Generation of cAMP in cells stably expressing PTHR is analyzed in real time using the FRET-based sensor EPAC-CFP/YFP (10) both in wide-field and in TIRF (Figure 2(A) and (B)).
FRAP experiments to determine the stability of receptor–arrestin complexes localized on endosomes have been previously described (Vilardaga, Romero, Feinstein, & Wehbi, 2013). Here we described a method to record interactions of PTHR with either β-arrestin1 or a retromer complex subunit using by real-time wide-field and confocal FRET.
Localization of PTHR and PTH monitored by real-time confocal imaging (Figure 3(A) and (B)).
pH measurement along the endocytic pathway is based on FITC sensitivity to protonation (Lanz, Gregor, Slavík, & Kotyk, 1997).
Data obtained after spectral deconvolution are analyzed as follows: (1) a region of interest is drawn around each single cell; (2) respective FITC and CFP fluorescence levels are recorded; (3) the ratio FFITC/FCFP is plotted over time; (4) the ratio FFITC/FCFP is normalized to the values for t = 1; (5) pH is estimated by comparison with the linear relationship between FITC fluorescence and pH obtained in Section 2.4.1.
Note 1: Both the pulse with PTH(1–34) and the chase with FRET buffer are done while the acquisition is running. These two steps need to be executed carefully in order to keep the focus plane.
Note 2: CFP emission allows to normalize the variation of FITC due to both variation in total amount of available fluorophores and variation due to focus changes induce by endosomes movements.
Measuring the internalization of PTHR and transfer from endosomal domains labeled with β-arrestin1 to domains labeled with Vps35 retromer subunit. These experiments are performed in live cells to avoid the loss of endosomal domain structure that normally happens upon fixation.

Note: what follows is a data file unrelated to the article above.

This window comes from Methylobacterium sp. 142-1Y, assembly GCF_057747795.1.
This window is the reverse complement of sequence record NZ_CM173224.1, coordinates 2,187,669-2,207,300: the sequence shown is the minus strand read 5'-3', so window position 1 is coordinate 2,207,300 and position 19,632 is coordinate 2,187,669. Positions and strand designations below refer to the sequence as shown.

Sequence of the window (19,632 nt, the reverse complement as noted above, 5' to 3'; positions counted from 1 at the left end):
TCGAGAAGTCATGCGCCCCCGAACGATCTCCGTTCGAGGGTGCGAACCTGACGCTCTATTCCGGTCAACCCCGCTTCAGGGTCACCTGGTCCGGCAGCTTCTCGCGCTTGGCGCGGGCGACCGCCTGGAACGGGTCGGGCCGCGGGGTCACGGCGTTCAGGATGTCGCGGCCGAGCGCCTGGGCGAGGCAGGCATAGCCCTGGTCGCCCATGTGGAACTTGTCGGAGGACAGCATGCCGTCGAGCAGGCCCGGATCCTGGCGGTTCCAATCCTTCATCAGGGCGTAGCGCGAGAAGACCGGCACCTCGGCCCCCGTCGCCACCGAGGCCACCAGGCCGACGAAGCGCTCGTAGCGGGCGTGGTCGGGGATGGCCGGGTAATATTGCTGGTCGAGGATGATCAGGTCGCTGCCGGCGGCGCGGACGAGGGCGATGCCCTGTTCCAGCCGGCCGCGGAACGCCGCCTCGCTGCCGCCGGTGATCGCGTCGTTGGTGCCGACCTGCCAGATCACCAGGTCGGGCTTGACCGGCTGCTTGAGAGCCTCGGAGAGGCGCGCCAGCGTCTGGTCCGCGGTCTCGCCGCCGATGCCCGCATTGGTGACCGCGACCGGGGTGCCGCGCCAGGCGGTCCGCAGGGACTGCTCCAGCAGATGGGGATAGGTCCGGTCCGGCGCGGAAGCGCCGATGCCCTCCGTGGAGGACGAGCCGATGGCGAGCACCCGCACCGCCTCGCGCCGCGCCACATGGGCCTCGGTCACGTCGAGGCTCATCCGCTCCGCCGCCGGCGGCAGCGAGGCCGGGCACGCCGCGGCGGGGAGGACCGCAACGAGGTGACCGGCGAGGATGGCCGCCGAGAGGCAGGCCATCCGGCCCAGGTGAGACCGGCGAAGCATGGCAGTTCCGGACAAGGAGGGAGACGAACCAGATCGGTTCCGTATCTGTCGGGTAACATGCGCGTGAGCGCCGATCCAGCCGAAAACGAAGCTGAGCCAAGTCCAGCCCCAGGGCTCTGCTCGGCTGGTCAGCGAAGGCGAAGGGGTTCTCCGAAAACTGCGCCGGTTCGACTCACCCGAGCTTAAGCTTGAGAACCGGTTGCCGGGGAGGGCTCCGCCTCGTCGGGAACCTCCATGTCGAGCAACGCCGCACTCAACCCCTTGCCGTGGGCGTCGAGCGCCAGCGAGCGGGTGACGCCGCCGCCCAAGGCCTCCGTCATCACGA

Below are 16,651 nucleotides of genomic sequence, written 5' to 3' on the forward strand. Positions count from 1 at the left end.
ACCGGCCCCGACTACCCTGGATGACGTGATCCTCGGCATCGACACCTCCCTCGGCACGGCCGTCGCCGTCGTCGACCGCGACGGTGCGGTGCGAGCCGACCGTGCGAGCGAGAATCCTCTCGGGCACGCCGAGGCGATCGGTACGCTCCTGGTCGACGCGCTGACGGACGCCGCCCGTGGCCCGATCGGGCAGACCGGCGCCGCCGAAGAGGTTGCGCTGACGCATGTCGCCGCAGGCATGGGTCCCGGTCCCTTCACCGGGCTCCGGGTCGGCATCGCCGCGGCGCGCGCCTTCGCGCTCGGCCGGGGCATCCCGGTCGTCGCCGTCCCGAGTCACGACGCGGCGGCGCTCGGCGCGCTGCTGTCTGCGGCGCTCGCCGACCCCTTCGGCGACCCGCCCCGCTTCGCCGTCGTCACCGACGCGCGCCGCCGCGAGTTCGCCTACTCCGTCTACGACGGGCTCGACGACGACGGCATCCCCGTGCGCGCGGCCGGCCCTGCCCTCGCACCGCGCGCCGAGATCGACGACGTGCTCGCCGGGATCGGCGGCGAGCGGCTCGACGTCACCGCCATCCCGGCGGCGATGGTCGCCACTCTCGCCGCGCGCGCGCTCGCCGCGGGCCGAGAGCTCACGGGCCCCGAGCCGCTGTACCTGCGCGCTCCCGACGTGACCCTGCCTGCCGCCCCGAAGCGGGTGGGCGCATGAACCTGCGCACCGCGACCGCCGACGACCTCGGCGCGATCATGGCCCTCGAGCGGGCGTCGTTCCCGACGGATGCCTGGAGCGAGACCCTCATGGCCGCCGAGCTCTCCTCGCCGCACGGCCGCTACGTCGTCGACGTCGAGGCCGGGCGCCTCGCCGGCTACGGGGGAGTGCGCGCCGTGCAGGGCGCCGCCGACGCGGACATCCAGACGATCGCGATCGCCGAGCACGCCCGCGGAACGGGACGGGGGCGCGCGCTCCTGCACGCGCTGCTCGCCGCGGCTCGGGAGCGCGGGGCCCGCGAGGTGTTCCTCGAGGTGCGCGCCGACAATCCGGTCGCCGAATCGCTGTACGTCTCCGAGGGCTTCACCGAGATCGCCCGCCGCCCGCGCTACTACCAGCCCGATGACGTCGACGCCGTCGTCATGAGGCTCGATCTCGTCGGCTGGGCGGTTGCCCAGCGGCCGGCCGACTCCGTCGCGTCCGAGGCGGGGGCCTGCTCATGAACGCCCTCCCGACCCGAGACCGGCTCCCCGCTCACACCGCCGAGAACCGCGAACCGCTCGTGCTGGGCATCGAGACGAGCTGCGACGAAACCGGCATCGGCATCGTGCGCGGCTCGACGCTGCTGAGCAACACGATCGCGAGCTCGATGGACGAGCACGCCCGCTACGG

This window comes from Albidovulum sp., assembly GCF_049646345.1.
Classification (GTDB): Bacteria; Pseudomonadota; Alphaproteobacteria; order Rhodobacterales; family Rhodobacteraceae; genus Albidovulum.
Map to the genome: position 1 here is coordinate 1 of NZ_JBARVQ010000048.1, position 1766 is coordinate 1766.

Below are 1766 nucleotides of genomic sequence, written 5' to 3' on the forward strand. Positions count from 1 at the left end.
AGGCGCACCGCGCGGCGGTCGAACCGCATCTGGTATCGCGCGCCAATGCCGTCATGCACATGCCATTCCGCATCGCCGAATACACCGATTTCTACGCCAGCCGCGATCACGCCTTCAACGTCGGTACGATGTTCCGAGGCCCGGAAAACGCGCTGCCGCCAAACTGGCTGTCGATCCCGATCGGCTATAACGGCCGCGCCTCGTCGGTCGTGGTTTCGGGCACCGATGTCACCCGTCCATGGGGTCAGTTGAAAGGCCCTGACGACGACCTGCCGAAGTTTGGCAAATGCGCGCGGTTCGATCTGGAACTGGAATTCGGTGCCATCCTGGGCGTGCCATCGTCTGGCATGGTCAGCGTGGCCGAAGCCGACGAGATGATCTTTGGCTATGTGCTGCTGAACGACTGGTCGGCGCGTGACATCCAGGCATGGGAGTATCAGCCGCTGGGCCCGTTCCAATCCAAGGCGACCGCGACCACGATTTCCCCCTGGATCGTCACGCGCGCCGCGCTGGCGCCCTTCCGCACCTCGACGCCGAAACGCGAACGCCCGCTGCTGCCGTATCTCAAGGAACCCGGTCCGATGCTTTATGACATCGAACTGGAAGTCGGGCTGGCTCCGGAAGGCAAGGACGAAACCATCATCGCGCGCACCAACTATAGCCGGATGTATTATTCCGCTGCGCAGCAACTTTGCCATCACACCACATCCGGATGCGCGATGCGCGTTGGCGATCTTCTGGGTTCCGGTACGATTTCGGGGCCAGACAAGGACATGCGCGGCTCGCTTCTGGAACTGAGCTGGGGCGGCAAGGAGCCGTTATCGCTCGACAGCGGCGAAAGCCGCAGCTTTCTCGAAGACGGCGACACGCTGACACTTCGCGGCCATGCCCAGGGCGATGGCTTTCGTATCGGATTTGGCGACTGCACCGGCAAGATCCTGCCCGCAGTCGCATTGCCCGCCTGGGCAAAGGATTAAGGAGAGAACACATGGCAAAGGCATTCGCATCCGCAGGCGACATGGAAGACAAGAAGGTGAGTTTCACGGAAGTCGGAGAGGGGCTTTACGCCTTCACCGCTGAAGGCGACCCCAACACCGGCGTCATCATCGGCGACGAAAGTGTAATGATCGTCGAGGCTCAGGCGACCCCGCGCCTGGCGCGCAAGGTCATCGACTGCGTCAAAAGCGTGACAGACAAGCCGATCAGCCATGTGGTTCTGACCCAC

Endosomal signaling is a new concept in GPCR biology whereby internalized receptors continue to stimulate the production of cAMP via Gs. Methods discussed in this chapter provide direct access to spatiotemporal analyses of GPCR signaling at the single cells level and permit to investigate molecular and cellular mechanisms that govern GPCR signaling when they redistribute in endosomes. In the case of the PTHR, we previously demonstrated that this receptor (R) adopts at least two distinct signaling conformations, R0 and RG (Vilardaga et al., 2014). R0-selective ligands (such as PTH) prolong their action via endosomal PTHR/GS/cAMP signaling and are thought to favor bone-resorption responses associated with sustained calcium release; conversely, RG selective ligands (such as PTHrP) induce short and transient action that originate receptors localized at the plasma membrane and are believed to favor bone anabolism responses. Live cell microscopy methods described here coupled to those previously reported (Vilardaga et al., 2013) are critical to advance the new signaling model of PTHR that is illustrated in Figure 1. Mass spectrometry-based endosomal PTHR proteomics is powerful in revealing the molecular mechanisms of prolonged PTHR endosomal signaling. A number of interesting proteins were identified in the endosome PTHR signaling complexes, including the PTHR, a set of G protein bγ subunits (Gbγ), several GAPs (GTPase-activating proteins) and GEFs (guanine nucleotide exchange factors), PP2A, and β-arrestins. Further investigation of these PTHR interacting proteins may shed light on the molecular mechanisms of prolonged endosomal cAMP production in GPCR signaling.
This study was supported by the National Institutes of Health (NIH) under Award numbers R01 DK087688 (JPV) and R01 DK102495 (JPV).